Thursday, October 13, 2011

Community Schools Crossing Boundaries to Help Students Succeed

Guest Post by JoAnne Ferrara and Eileen Santiago

The focus on student achievement is at the heart of all community school initiatives. In our respective roles as department chair and principal, we have found the best way to address that work is by creating collaborative opportunities for our constituent base so that student learning is everyone’s business. Community schools, with their network of partner organizations, provide the perfect arena for cross boundary leadership. Given that individuals come with a varied set of skills and professional orientations, the co-location of services and sharing of resources within community schools make it easy for them to work cooperatively. Bridging the prescribed institutional roles fosters a sense of unity and strengthens our common goal of student success. When partners are deeply committed to providing supports for students, and everyone takes responsibility for positive student outcomes, a “can do“ culture is born.

This focus on student achievement is especially true in community schools that have had the foresight to partner with a local college and have formed a relationship with a professional development school (PDS). Over the past ten years, the Thomas A. Edison Community School in Port Chester, NY has maintained many partnerships with community organizations in serving students, families, and faculty. An extremely beneficial link has developed between the school and its higher education partner, Manhattanville College. Located just a short distance from the school, the college has supported the school’s work to improve student outcomes. For instance, they provide ongoing job-embedded professional development for teachers at the school site, making it easy for staff to benefit from the expertise of college faculty. They offer individual tutoring and enrichment programs for students during and after school hours as part of college’s on-site teacher education courses. The college also facilitates the placement of the student teachers who have shared their creative talents in the classrooms. These initiatives evolved as part of our mutual attempt to meet the needs of our respective students, resulting in unique opportunities for our constituents to engage in boundary-crossing leadership to address student learning.

Leadership is both shared and multi-faceted within the community school setting. It is shared with the community partners who - together with the building principal and school staff - strive to make the school’s mission of supporting the whole child a reality. It is multi-faceted in that community schools are well positioned to have leaders spring forth from unexpected places. At Edison, parents and adult caregivers have emerged as community leaders and advocates for this approach to education. By doing so, they have become part of the district leadership team that is helping to spread the community school philosophy district-wide. Teachers have moved beyond their roles within the classroom, working closely with college faculty to shape their programs, by helping to design new courses or selecting materials to enhance course content while also benefitting from the services they bring to the school site. Student teachers and teacher education candidates participate in leadership roles, during the day or after school, by designing activities that promote student learning. Our community school’s emphasis on character development and service learning has afforded elementary students the opportunity to grow and demonstrate their own leadership potential within the classroom, within the school, as part of their local community, and as part of the global community.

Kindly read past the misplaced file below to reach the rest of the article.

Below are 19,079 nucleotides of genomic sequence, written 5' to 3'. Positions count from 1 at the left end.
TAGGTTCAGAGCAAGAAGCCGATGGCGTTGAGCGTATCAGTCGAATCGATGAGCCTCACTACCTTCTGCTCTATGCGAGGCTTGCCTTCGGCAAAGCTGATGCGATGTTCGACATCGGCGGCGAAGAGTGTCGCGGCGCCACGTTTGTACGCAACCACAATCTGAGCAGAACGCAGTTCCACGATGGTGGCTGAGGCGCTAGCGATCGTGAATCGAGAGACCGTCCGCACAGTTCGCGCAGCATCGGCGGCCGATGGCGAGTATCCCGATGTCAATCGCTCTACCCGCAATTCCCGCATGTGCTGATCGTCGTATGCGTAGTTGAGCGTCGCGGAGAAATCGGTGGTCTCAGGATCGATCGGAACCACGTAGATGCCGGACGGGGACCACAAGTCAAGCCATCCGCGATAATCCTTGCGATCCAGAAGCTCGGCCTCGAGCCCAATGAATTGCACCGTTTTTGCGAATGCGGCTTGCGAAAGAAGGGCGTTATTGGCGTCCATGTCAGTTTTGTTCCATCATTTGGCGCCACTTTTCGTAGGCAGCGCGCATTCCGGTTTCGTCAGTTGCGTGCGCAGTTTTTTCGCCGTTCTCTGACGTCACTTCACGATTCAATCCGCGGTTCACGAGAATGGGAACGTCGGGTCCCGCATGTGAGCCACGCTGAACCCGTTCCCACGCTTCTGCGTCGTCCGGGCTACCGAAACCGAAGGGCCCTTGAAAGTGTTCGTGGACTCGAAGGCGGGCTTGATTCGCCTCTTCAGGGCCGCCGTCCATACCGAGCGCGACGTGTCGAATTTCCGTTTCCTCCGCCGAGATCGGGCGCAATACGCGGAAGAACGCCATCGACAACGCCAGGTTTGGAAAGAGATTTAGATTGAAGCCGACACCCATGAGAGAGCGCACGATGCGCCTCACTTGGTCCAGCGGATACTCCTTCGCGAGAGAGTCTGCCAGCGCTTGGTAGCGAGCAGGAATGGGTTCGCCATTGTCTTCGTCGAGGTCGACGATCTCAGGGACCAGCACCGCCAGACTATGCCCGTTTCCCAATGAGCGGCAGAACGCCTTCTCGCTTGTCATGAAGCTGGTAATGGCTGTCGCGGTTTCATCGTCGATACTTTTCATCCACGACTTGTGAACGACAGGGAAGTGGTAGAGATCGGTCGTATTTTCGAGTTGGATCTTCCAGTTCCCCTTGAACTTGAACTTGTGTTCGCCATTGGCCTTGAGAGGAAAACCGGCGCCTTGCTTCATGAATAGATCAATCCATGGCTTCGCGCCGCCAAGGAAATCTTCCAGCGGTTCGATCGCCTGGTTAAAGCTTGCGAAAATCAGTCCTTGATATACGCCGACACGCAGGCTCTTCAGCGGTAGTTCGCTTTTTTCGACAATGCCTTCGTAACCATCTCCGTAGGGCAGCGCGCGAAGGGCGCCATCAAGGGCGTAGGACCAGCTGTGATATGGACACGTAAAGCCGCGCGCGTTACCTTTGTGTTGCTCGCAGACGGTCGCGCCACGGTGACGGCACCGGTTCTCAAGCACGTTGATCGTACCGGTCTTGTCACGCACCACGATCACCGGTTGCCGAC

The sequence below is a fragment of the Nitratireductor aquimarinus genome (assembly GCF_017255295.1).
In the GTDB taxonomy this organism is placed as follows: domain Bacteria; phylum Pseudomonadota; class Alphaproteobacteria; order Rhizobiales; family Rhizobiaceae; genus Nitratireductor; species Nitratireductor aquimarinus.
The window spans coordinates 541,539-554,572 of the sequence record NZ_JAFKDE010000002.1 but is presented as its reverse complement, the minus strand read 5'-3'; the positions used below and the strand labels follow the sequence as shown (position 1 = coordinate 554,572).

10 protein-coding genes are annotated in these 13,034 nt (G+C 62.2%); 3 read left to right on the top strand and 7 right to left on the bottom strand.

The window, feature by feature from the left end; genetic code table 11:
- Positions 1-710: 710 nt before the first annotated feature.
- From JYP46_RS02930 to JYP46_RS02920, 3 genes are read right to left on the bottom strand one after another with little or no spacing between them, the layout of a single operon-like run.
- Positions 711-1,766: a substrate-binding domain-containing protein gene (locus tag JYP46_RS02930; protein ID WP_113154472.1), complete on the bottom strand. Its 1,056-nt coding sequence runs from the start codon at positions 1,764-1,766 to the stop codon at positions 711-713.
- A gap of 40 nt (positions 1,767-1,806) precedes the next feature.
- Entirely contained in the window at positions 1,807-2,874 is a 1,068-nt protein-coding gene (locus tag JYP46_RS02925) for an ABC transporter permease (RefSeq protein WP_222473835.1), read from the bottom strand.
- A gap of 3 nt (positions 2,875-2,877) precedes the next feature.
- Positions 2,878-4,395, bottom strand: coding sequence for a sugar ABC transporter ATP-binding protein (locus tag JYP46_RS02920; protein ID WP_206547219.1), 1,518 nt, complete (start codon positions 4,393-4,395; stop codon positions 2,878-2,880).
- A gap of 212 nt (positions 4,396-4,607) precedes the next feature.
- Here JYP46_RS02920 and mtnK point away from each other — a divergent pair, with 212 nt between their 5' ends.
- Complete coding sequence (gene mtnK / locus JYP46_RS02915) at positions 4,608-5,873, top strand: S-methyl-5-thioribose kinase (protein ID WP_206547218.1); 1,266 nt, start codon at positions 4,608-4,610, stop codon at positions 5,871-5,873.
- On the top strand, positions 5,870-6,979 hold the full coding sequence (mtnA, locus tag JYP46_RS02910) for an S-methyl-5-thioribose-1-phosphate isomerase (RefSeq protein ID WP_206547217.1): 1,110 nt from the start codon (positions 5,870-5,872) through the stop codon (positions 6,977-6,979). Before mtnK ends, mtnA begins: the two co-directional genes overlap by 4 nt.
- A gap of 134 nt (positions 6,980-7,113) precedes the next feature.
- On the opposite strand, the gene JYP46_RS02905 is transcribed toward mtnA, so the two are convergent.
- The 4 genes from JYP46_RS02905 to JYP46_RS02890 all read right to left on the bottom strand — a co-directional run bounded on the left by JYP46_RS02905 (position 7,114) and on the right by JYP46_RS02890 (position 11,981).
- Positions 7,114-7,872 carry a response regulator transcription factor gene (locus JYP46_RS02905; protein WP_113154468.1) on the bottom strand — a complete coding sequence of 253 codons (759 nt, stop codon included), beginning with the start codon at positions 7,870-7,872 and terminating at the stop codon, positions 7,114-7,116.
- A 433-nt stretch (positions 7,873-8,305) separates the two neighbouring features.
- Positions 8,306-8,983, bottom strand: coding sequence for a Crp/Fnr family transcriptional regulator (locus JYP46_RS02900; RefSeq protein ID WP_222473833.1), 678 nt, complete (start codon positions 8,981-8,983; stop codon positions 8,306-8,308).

In our work, which has spanned more than a decade, we have found that those leadership opportunities for constituents, so necessary in addressing student outcomes, can be made possible within the fundamental structure of community schools. Without a doubt, leadership in community schools requires not only the leaders’ credentials, but also the ability to provide individuals with opportunities to develop their own leadership skills, and move institutions and systems towards a greater good.

Dr. JoAnne Ferrara is the Chairperson of Curriculum and Instruction at Manhattanville College. Eileen Santiago, served as principal at Thomas A. Edison Full -Service Community School in Port Chester, N.Y. before she retired.

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